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Invasive Species Resources

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Rhode Island Department of Environmental Management. Office of Water Resources.
You can take actions to prevent the further spread of AIS. It is essential for boaters and recreational users of lakes and ponds to be vigilant!
Rhode Island Department of Environmental Management.

Vermont Department of Health.

State Agriculture and Health officials announced that the Asian Tiger mosquito (Aedes albopictus) has been identified for the first time in Vermont. This normally tropical/subtropical species is a known disease vector for Zika, chikungunya and dengue viruses, infecting humans in countries where these diseases are present. The mosquitoes found in Vermont do not currently carry these viruses. Natalie Kwit, public health veterinarian with the Vermont Department of Health, said that while the discovery of Aedes albopictus in the state is notable, Vermont's climate is currently inhospitable for the mosquito species for most of the year, making it unlikely they will be spreading new diseases here any time soon. "The diseases they can carry are not endemic to our area, and in fact are rarely found anywhere in the United States," said Kwit. For more information, visit Vermont's Mosquito Surveillance Program.

Vermont Agency of Agriculture, Food, and Markets.
Virginia Department of Game and Inland Fisheries.
Vermont Agency of Natural Resources. Department of Forestry, Parks, and Recreation.
Firewood is widely recognized as a major source of non-native forest insect and disease infestations. A rule governing the importation of untreated firewood into Vermont went into effect on May 1, 2016. Visitors to Vermont State Parks, Vermont State Forests, and the Green Mountain National Forest may only bring firewood originating from Vermont or that is heat treated and in its original, labeled package. To help slow the spread of emerald ash borer within Vermont, ash firewood that has not been heat treated should not be moved outside of the Emerald Ash Borer Infested Area in Vermont.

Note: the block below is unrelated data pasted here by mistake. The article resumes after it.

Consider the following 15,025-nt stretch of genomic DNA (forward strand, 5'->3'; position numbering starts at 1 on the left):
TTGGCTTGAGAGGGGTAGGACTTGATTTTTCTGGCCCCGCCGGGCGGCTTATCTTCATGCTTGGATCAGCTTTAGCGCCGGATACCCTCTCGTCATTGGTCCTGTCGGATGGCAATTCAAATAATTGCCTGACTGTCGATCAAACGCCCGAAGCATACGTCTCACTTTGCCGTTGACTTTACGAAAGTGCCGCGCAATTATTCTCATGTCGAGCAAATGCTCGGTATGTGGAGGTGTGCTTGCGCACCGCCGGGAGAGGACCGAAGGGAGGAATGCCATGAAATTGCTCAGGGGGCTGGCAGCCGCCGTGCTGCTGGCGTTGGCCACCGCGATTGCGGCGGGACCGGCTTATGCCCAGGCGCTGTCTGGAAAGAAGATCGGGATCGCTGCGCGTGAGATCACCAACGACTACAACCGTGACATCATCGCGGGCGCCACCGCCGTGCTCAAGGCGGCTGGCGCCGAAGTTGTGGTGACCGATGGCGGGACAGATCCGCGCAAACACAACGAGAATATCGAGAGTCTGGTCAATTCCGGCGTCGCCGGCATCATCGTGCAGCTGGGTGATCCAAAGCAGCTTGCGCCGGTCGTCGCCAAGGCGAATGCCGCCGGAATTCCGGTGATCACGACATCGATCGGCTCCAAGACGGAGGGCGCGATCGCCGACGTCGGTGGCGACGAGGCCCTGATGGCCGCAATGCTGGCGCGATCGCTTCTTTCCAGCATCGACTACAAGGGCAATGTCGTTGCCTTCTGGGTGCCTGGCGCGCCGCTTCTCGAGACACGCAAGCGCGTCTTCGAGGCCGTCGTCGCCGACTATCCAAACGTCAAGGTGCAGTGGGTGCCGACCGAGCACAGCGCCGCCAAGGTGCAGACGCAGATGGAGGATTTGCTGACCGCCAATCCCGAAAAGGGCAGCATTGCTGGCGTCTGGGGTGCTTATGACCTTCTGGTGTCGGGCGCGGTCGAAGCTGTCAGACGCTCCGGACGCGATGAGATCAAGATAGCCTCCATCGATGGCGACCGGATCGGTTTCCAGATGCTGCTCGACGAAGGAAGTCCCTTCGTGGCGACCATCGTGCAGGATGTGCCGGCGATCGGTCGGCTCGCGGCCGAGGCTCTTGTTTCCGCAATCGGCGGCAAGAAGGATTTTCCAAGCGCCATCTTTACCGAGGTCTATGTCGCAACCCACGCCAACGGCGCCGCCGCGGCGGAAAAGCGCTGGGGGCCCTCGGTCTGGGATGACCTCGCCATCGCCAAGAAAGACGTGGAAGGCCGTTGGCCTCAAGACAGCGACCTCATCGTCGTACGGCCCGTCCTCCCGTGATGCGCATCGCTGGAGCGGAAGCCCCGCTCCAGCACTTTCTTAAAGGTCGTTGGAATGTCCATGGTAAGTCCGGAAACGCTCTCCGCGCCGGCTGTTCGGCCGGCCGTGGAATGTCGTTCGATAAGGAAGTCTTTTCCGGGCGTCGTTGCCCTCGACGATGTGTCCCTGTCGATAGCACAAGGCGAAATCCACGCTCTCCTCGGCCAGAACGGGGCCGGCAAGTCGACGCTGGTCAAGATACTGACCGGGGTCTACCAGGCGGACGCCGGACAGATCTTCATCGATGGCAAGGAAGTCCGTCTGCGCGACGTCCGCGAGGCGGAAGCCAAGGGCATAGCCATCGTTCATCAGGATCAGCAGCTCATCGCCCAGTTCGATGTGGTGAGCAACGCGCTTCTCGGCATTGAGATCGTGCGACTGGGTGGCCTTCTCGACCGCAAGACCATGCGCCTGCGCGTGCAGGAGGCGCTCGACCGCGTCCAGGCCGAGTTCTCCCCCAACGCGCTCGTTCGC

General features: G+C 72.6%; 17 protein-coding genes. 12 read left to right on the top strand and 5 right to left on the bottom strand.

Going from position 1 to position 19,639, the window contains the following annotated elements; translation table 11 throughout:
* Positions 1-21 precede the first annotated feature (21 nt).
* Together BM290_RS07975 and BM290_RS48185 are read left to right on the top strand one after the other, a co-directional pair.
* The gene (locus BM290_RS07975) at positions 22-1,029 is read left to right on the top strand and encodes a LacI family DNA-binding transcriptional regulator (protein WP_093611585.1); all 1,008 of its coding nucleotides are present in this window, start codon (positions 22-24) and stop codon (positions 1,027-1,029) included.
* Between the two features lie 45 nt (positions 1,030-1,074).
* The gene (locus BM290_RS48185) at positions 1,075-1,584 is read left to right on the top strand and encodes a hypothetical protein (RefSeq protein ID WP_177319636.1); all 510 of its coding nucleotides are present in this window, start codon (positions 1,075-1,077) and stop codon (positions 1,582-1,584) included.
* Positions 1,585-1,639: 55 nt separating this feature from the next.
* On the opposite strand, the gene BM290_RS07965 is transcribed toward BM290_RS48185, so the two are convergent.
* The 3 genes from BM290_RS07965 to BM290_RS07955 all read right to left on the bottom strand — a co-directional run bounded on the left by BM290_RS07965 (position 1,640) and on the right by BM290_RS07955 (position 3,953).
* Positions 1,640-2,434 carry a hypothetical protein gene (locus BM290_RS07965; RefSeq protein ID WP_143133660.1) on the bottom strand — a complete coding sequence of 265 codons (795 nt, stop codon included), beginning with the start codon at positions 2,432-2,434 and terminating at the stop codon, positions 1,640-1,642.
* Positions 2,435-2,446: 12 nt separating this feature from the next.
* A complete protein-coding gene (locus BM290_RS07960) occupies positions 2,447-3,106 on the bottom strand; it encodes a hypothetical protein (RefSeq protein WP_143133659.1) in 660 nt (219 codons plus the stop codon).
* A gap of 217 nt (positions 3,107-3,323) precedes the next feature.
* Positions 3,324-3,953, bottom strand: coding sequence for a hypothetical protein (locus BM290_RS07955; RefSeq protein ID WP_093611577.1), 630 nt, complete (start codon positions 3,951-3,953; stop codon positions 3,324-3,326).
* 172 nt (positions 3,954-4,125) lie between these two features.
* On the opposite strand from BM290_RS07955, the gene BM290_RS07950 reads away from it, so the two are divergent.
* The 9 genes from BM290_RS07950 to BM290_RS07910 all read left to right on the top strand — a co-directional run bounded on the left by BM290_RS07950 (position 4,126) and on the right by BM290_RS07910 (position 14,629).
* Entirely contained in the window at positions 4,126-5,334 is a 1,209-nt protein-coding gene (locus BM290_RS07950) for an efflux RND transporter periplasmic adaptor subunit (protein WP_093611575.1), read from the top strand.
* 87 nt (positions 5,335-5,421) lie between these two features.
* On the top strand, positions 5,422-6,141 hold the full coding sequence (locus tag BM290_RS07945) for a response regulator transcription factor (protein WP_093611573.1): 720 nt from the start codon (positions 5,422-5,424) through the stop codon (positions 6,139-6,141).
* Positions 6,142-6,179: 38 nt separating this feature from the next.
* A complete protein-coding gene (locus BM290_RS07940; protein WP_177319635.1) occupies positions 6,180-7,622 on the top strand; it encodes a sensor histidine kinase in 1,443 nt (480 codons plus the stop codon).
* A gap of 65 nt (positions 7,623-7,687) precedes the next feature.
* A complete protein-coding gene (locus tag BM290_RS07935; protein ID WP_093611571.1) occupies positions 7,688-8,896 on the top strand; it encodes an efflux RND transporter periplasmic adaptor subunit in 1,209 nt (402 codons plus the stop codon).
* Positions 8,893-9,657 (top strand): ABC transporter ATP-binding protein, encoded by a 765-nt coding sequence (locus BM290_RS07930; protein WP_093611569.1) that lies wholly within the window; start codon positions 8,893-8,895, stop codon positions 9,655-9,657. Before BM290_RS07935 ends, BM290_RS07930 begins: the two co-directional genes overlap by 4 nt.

Virginia Department of Agriculture and Consumer Services. Plant and Pest Services.
Virginia Department of Conservation and Recreation. Virginia State Parks.
Invasive insect pests and diseases are threatening the future forests of Virginia. The transport of firewood is one of the primary means by which these harmful insects and diseases spread. Quarantines have been issued by the Virginia Department of Agriculture and Consumer Services to restrict the movement of firewood from counties where the pests have been found to counties without them.
Virginia Department of Forestry.
Vermont Agency of Natural Resources. Department of Forests, Parks and Recreation.
Rhode Island Department of Environmental Management. Office of Water Resources.
See also: Aquatic Invasive Animals for species of concern
Rhode Island Department of Environmental Management. Office of Water Resources.
See also: Aquatic Invasive Animals for species of concern
Rhode Island Department of Environmental Management. Office of Water Resources.
See also: Aquatic Invasive Plants for species of concern
Rhode Island Department of Environmental Management. Office of Water Resources.
See also: Aquatic Invasive Plants for species of concern
Rhode Island Department of Environmental Management. Office of Water Resources.
See also: Aquatic Invasive Plants for species of concern
Rhode Island Department of Environmental Management. Office of Water Resources.
See also: Aquatic Invasive Plants for species of concern
Virginia Department of Agriculture and Consumer Services. Plant and Pest Services.
Vermont Department of Forests, Parks and Recreation. Forestry Division.
Rhode Island Department of Environmental Management.